Palmyra’s ruins were once so beautiful that, according to legend, they inspired 17th- and 18th-century Western travelers to revive classical architecture in the West. Very soon, there may be nothing left to see. For a look at Palmyra before the ravaging of the historic site, see the photos below, or tour UNESCO’s photo gallery here.

The Temple of Bel in the historical city of Palmyra, Syria.(REUTERS/Sandra Auger)
Colonnade in the historical city of Palmyra, Syria.(Reuters/Sandra Auger)
The Funerary Temple in Palmyra.(Reuters/Sandra Auger)
The historical city of Palmyra.(Reuters/Sandra Auger)
Colonnade in the historical city of Palmyra.(Reuters/Sandra Auger)
The Temple of Bel.(Reuters/Sandra Auger)
The Temple of Bel.(Reuters/Omar Sanadiki)
General view of the ancient Roman city of Palmyra, just northeast of Damascus.(SANA via AP, File)
A Syrian family drives in front of the famous Roman ruins of Palmrya.(EPA/Jorge Ferrari)




01 Sep 13:21

US clerk defies gay marriage order

Russian Sledges

'Ms Davis stayed inside her office with the blinds closed as the couples demanded to see her. She eventually came out, but she said she would not issue any licences. "Under whose authority?" she was asked. "Under God's authority," she said.'

A Christian official continues to refuse to issue marriage licences to same-sex couples in Kentucky despite exhausting all of her legal options.
01 Sep 00:10

Supreme Court Says Kentucky Clerk Must Let Gay Couples Marry

Russian Sledges

'Ms. Davis told the Supreme Court that her Apostolic Christian faith forbade her to affix her name to a document endorsing the view that the marriages of gay men and lesbians were authentic. “This searing act of validation would forever echo in her conscience,” her lawyers told the court. Ms. Davis should not have to choose between her sincerely held religious beliefs and her livelihood, her lawyers said, particularly when same-sex couples can obtain licenses in other counties. “More than 10 other clerks’ offices are within a one-hour drive of the Rowan County office,” Ms. Davis’s lawyers wrote.'

The new case from Kentucky, Davis v. Miller, was the court’s first opportunity to consider whether government officials may refuse to recognize same-sex marriages on religious grounds.

13 Mar 21:10

New Bar in [Town]

by Max Chanowitz
Russian Sledges

Who else is excited for the new cocktail bar?

I’m talking about the one opening up in [historical building] in [up-and-coming neighborhood]. If you haven't heard the buzz on [local news site] or [social media place], it’s time to crawl out from under that rock, because it sounds like it’s going to be [hyperbole].

It’s a new venture by [notable local restaurateur], the owner of [famous upscale bar], [spin-off of famous upscale bar], and [spin-off of the spin-off] — so you know it’s going to be good. The bar will feature inventive cocktails with a local twist, including hand-made [ingredient] from [local boutique food business]. There will also be a limited food menu of “small bites”, including such delights as [unexpected meat] sliders and Sriracha [something].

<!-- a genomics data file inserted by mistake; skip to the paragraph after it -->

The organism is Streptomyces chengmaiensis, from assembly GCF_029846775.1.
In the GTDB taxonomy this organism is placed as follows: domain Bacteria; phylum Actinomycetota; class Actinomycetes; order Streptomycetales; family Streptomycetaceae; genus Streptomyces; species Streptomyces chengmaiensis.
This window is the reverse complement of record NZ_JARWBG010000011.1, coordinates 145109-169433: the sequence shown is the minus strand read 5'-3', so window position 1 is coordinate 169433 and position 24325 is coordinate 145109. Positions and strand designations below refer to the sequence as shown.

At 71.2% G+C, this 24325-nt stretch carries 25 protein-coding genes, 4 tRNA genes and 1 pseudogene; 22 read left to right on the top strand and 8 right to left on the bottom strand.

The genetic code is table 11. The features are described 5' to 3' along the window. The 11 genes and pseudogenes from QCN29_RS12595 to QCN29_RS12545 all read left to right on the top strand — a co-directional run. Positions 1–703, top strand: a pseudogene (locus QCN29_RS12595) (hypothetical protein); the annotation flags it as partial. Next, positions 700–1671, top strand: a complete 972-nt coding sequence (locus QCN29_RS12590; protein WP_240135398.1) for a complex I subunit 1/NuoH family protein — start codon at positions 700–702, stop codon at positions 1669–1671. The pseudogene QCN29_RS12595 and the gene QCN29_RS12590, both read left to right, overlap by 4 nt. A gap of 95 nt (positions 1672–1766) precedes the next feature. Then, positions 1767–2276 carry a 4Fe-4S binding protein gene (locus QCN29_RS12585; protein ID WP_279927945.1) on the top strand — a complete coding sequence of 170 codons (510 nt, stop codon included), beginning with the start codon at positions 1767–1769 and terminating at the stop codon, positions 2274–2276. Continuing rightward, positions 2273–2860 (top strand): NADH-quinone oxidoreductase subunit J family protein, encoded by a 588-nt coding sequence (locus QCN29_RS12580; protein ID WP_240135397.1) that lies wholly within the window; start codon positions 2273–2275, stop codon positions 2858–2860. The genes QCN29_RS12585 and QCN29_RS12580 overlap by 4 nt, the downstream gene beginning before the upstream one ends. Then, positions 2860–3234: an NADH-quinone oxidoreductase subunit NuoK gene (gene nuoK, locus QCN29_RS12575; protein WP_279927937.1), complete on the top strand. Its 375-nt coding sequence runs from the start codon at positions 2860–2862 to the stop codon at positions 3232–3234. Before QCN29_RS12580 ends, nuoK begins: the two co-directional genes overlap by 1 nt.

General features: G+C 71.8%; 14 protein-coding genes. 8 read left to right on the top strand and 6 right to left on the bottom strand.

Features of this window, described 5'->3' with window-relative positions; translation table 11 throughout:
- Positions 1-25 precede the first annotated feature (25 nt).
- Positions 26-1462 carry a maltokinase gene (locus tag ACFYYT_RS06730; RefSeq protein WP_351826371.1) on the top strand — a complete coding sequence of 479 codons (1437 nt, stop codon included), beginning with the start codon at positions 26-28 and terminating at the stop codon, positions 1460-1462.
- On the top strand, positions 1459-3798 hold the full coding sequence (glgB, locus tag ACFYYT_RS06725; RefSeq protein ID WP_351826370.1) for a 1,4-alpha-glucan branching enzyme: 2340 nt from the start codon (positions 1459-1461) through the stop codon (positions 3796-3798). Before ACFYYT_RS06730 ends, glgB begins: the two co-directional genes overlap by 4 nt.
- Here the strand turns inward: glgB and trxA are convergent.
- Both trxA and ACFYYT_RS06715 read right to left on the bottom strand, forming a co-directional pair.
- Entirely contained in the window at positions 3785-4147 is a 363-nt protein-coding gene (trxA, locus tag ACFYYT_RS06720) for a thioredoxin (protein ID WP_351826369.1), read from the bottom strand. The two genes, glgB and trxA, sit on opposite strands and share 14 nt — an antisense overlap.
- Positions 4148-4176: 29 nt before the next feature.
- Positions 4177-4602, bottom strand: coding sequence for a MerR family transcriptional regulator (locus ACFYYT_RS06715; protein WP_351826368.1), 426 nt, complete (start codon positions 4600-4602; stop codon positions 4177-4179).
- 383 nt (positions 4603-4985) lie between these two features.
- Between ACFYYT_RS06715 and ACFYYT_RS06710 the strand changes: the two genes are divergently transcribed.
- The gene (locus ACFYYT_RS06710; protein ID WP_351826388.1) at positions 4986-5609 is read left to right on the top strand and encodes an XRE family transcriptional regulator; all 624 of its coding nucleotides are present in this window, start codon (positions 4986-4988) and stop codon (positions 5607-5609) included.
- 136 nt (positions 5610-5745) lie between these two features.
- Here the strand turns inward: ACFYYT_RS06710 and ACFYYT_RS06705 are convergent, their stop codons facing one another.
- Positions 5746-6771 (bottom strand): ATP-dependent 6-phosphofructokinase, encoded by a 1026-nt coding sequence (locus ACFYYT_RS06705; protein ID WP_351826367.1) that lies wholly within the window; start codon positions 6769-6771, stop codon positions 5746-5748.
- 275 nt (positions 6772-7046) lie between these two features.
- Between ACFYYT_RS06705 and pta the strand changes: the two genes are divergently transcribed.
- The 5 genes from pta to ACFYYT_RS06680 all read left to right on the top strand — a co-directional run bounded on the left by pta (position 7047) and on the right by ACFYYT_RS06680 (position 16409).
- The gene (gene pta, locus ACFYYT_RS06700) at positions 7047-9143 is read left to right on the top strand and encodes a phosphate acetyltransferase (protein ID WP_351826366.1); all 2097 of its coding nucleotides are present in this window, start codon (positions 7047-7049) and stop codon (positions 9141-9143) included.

Prices are reasonable — most drinks will run you from $[outrageous number] to $[5 more than that].

The new bar is taking over the space that used to house [charming yet now-defunct local business]. [Said business] was a much-loved fixture in [neighborhood] for decades, providing [charming yet outdated product] to the local community. The owner, [beloved immigrant with heartwarming success story] who inherited the business from his father, shuttered the store last year, explaining that [the charming product was too old-fashioned to sell to mainstream consumers, yet not old-fashioned enough to sell to hipsters] meant that the store could no longer be economically viable.

The building’s previous tenant is gone but not forgotten — there are plenty of cheeky references to [charming relic business] in the decor and cocktail names. They have a drink called The [the street it’s on], and another one named after [famous person in local lore]. They also reportedly serve a [neighborhood name], which is like a Manhattan, but with [unnecessary twist] instead of [what it should be]. Intriguing.

The space is beautifully done, with reclaimed wood siding and antique light fixtures taken from [defunct local factory].

The interior design was done by [Trendy Interior Design Firm], the same folks that designed [the other new cocktail bars up and down the block from this one]. They spared no expense including all sorts of interesting touches, from the [unexpected material] tabletops to the [old-timey objects] adorning the exposed-brick walls.

Anyhow, this place shows a lot of promise, and it just may become the next neighborhood [ironic outdated expression for a bar]. It will certainly be a great setting for [moneyed twenty-somethings] to [idly stand around and flirt with each other].

The bar is called [Something] & [Something Else]. I'll see ya there!